I have observed a Steiner school in action and was dismayed by what I saw: untrained teachers delivering lectures about the “holism” of knowledge that went far over the children’s heads. Their talk was peppered, as you might expect, with lots of mystical nonsense. Furthermore, I felt the system of having one teacher for many years was counter-productive for many children who could have benefited from a different approach.

While I have no problem with schools learning from successful artistic ideas in Steiner schools, it’s sending all the wrong messages for the taxpayer to fund schools with such a dodgy guru at their heart.

 Steiner schools have been very successful in gaining state funding in the US, Canada, Australia and are clearly seeking to gain a major foothold in this country. The LSN already has evidence that some great local state schools are very worried because Steiner schools are confident of becoming “free schools” in the near future in their vicinity, sucking away vital pupils and resources. These are schools which are just as “artistic” and “enlightened” as Steiner schools, but don’t pay homage to a deeply troubling philosophy.

 These are the schools are either seeking “free school” status or maybe in the future:

Beechtree Steiner initiative, Leeds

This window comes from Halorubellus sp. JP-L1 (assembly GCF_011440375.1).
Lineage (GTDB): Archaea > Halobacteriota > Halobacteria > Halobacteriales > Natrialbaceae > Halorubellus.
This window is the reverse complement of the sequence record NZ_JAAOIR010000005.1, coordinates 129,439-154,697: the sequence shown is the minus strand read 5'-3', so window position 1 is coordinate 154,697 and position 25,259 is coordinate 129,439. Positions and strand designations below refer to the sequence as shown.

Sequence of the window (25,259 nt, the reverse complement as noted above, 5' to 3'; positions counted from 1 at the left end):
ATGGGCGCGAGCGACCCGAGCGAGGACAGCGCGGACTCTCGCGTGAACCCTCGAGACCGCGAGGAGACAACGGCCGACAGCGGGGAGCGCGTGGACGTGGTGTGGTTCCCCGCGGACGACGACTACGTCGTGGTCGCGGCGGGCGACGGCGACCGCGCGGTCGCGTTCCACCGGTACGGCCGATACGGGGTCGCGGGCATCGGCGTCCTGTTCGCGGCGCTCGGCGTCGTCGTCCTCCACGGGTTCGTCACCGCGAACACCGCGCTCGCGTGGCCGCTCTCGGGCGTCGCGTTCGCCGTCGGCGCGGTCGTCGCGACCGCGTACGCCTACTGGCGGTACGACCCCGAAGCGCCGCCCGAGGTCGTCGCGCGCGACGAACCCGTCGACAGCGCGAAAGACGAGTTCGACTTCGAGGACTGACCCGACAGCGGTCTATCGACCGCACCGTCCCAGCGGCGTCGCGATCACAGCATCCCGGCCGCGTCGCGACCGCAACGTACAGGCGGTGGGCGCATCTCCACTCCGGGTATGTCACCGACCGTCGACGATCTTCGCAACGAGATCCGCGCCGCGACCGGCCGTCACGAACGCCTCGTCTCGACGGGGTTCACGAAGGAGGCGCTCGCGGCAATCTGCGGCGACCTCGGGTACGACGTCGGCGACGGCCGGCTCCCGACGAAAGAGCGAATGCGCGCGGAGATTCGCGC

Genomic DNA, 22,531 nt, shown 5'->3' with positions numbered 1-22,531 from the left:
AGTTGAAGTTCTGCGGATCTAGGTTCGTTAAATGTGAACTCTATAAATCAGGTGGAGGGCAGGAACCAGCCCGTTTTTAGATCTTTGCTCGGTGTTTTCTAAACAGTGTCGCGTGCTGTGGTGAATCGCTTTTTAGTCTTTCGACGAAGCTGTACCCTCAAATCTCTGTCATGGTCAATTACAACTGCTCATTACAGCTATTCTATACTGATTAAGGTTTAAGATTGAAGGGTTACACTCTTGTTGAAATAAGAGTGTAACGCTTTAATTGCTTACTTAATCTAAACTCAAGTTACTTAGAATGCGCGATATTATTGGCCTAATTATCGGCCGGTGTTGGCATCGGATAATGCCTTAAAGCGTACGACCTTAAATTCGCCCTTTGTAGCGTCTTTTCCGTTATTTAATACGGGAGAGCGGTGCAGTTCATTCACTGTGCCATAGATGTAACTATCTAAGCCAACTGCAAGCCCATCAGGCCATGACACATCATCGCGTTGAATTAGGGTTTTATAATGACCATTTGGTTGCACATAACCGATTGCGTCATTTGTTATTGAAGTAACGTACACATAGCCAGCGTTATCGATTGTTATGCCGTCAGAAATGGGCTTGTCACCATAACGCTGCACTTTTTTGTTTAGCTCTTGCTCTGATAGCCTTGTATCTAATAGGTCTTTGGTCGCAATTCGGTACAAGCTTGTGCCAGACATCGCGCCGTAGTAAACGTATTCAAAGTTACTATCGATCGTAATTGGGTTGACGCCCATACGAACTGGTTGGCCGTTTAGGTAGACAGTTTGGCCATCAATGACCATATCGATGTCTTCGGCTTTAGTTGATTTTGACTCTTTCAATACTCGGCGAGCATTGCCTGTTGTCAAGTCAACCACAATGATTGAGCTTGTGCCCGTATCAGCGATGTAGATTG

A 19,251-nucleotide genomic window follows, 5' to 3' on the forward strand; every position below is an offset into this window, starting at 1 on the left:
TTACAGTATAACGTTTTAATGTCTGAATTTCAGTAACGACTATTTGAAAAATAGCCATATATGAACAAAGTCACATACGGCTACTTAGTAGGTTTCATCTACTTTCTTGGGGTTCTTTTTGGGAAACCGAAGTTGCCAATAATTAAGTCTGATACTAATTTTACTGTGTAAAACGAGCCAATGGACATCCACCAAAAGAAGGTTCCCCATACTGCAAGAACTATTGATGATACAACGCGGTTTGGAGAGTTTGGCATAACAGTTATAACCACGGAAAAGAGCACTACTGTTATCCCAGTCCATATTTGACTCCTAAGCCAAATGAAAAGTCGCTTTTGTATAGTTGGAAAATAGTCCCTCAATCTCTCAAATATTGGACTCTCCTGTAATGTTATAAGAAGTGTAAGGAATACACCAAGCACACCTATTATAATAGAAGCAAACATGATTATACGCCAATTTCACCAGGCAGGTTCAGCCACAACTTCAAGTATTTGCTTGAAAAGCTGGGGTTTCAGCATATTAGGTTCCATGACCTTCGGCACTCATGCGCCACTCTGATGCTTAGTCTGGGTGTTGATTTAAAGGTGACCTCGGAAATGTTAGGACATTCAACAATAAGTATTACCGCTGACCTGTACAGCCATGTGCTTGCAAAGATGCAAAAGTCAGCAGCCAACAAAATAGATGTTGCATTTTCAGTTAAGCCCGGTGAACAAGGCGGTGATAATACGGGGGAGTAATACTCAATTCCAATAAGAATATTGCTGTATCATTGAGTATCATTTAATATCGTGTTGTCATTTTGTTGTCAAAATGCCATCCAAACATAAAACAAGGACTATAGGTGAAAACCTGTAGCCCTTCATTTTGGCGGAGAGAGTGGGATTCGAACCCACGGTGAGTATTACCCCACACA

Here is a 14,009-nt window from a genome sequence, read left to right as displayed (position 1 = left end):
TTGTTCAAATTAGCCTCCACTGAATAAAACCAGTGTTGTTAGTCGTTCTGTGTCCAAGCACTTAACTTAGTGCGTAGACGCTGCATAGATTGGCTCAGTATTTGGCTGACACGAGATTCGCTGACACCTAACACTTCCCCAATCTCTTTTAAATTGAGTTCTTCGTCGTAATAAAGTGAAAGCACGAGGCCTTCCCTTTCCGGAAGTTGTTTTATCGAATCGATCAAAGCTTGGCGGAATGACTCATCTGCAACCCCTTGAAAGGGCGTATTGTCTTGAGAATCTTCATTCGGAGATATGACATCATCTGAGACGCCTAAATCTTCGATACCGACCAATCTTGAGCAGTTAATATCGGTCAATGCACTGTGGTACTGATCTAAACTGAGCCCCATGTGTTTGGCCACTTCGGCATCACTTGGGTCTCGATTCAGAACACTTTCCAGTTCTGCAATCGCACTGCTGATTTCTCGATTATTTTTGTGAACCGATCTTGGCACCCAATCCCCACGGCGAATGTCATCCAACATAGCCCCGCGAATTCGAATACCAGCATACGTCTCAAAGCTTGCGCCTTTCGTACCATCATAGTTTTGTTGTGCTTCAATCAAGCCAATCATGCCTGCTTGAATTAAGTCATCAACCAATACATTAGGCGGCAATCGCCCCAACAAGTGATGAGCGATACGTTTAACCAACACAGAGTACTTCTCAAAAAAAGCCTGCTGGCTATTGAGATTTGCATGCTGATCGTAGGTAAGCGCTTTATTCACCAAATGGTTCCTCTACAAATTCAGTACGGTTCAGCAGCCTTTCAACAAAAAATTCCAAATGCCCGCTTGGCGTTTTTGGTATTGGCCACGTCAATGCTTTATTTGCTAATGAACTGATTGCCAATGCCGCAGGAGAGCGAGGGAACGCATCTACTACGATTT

Brighton Steiner School

Cambridge Steiner School

Elmfield Steiner School

Exeter Steiner School

Frome Steiner School

Full Fledge Ecology Steiner School, Suffolk

Hebden Bridge Steiner School, Yorkshire

Iona Steiner School, Nottingham

Kings Langley Steiner School

Lancaster Steiner School

Leicester Steiner School

Lincoln Steiner Initiative

Meadow Steiner School, Bruton, Somerset

Michael House Steiner School, Derbyshire

Monkton Wyld Steiner School, Dorset

Mulberry Tree Steiner School, Gloucestershire

Norwich Steiner School

Oxfordshire Steiner Waldorf Initiative

South Devon Steiner School

St Michael Steiner School, London

St Pauls Steiner School, Islington

Waldorf School of South West London

York Steiner School

Zelda Steiner School, Gweek, Cornwall


  1. If we are to hold the Steiner schools to account for the views of their founder, should we not do the same for the founder of state schools?

    This is what was on Richard Kay-Shuttleworth’s mind

    ‘We confess that we cannot contemplate with unconcern the vast physical force which is now moved by men so ignorant and so unprincipled as the Chartist leaders’.

    ‘If they (the working classes) are to have knowledge, surely it is the part of a wise and virtuous government to do all in its power to secure them useful knowledge and to guard them against pernicious opinions.’